The adjectives expository, persuasive, and ceremonial are commonly used in discussions of speech types to designate the major purposes of speakers. Thus we observe that speakers engage in utterance in order to share information with their listeners, or in order to lay out the lines of evidence and reasoning that might be used to support some inference. The speaker may say, “My purpose is to inform you about the historical events leading up to the battle of Gettysburg,” or “My purpose is to make known to you the arguments used by Anselm to prove the existence of God.” We can say then that the speaker’s purpose is expository, and that he has no desire for his audience other than that they be better informed after listening to his discourse. On other occasions, we observe speakers soliciting an audience to join the speaker in some belief, or to act in a specified way. The politician may say “vote for me” or “support my program for urban renewal,” and we mark his purpose as persuasive. He is asking for a change in the belief or action of his audience. At other times we see speakers engaged in utterance appropriate to clarifying the values an audience should honor on a given occasion – at a Fourth of July rally, a centennial celebration, a funeral, or a recognition dinner. The speaker is saying that we should honor (or excoriate) certain historical events, the lives of certain men, or the nature of a given institution; and we mark his purpose as ceremonial. Lurking in the shadows of the names “exposition,” “persuasion,” and “ceremony” is the ancient triad of knowing, acting, and feeling, as forms of human consciousness.

Proper use of the terms expository, persuasive, and ceremonial in classifying types of speeches requires, however, that we observe that each term may be used to designate not only a speaker’s purpose, but also the way in which his audience perceives his discourse and the nature of his language and manner. If a speaker’s intention is to inform an audience, if he uses utterance which is appropriate to the presentation of information, and if his audience accepts his subject matter as informative, then classification is a simple matter. The speech is expository in intent, in method, and in audience perception. But such a happy correlation of events may not take place. A politician says, “I am here only to present the facts about the “poverty bill now before Congress.” But his information may be selected and ordered in such a way as to suggest powerfully that only a hardhearted scoundrel would vote against the bill. A sophisticated listener may decide that the speaker has neither been totally candid about his purpose nor totally unaware of the persuasive potential of his method.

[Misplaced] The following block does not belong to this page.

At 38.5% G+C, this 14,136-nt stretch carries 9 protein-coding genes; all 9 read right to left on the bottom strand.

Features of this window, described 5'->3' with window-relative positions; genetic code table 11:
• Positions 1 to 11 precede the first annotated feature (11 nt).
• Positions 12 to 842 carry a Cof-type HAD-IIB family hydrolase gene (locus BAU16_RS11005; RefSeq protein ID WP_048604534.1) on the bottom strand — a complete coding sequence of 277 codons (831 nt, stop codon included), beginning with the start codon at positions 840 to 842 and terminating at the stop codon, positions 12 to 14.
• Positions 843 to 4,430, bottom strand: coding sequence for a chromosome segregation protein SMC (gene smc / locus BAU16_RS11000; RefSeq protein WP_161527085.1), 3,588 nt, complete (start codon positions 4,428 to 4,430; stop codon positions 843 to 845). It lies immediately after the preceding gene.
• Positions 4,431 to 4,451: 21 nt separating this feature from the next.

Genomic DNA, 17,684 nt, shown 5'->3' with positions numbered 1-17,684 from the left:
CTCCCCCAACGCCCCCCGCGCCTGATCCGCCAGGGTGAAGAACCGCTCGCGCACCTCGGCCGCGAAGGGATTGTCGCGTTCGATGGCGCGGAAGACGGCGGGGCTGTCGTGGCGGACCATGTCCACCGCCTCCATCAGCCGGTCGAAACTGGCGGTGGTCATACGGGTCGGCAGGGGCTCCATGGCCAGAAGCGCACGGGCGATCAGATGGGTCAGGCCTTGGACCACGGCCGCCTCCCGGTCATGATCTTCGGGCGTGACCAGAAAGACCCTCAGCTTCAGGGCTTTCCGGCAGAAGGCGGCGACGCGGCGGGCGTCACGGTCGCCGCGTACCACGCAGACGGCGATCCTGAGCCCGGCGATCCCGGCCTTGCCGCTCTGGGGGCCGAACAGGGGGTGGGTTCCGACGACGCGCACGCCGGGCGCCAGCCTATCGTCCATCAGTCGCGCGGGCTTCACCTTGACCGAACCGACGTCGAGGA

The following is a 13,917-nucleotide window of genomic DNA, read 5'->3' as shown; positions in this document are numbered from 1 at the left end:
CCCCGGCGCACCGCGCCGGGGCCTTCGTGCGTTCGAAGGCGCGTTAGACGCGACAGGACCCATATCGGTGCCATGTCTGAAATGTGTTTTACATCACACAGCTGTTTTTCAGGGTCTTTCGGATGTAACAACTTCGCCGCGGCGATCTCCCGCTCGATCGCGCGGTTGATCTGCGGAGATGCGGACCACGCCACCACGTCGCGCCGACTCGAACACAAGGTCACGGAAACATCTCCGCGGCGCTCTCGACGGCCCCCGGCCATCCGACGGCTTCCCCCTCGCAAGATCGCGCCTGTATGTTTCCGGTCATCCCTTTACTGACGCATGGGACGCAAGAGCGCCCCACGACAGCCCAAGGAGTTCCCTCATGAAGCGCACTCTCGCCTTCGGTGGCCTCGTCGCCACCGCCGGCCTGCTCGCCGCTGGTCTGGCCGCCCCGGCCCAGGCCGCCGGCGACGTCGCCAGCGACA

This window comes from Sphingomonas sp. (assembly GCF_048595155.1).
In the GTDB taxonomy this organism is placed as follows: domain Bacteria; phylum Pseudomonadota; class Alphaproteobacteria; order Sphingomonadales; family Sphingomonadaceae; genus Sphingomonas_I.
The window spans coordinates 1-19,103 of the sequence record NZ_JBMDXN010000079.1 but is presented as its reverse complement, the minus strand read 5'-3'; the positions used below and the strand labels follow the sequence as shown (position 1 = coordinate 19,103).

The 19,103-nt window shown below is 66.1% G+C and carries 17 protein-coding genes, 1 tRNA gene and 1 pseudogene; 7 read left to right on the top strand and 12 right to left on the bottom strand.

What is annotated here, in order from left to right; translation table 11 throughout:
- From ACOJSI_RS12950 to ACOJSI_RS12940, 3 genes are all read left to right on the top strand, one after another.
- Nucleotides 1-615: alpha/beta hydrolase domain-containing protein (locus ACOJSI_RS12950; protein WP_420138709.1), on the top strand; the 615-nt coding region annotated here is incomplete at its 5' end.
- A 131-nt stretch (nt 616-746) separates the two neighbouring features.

The disparity between the speaker’s intent and the audience’s recognition of it may be much more subtle. We can visualize a speaker who generally conceives his purpose to be expository, lecturing on the hypothesis of evolution, and of a listener perceiving the discourse as an unsubtle attack on the Biblical account of creation, and therefore an effort at persuasion. In this case, the same speech might be viewed as clearly expository by one audience and clearly persuasive by another. Moreover, both interpretations give us valid information about the nature of the speech act in all of its potential relationships with different listeners. The difficulties we have observed in classifying expository speeches apply also to ceremonial speeches. In Shakespeare’s version of Mark’s funeral oration over the body of Julius Caesar, for instance, the occasion is ceremonial; and as the speech begins the language and substance of the speech seem appropriate to the occasion. But as the speech goes on, we see that it is one of powerful persuasive intent and effect, artistically developed.

The terms expository, persuasive, and ceremonial seem to merge as one seeks application to particular speeches. Nevertheless they are use ful terms for directing our attention to the differing purposes of speakers, the differing forms their statements take, and the differing interpretations audiences place on the speaker’s utterance. We can apply the terms unequivocally to the classification of a speech which seems clearly univocal in intent, in method, and in audience perception. We can use the terms strategically to uncover the workings of a speech which car be readily classified. Thus the merit of the three terms derives less their power to differentiate mutually exclusive classes of speeches from the set of perspectives they provide for examining any particular speech. They become ways of talking about the nature of a speaker’ purpose, the nature of his speech, and the perception an audience bring to it.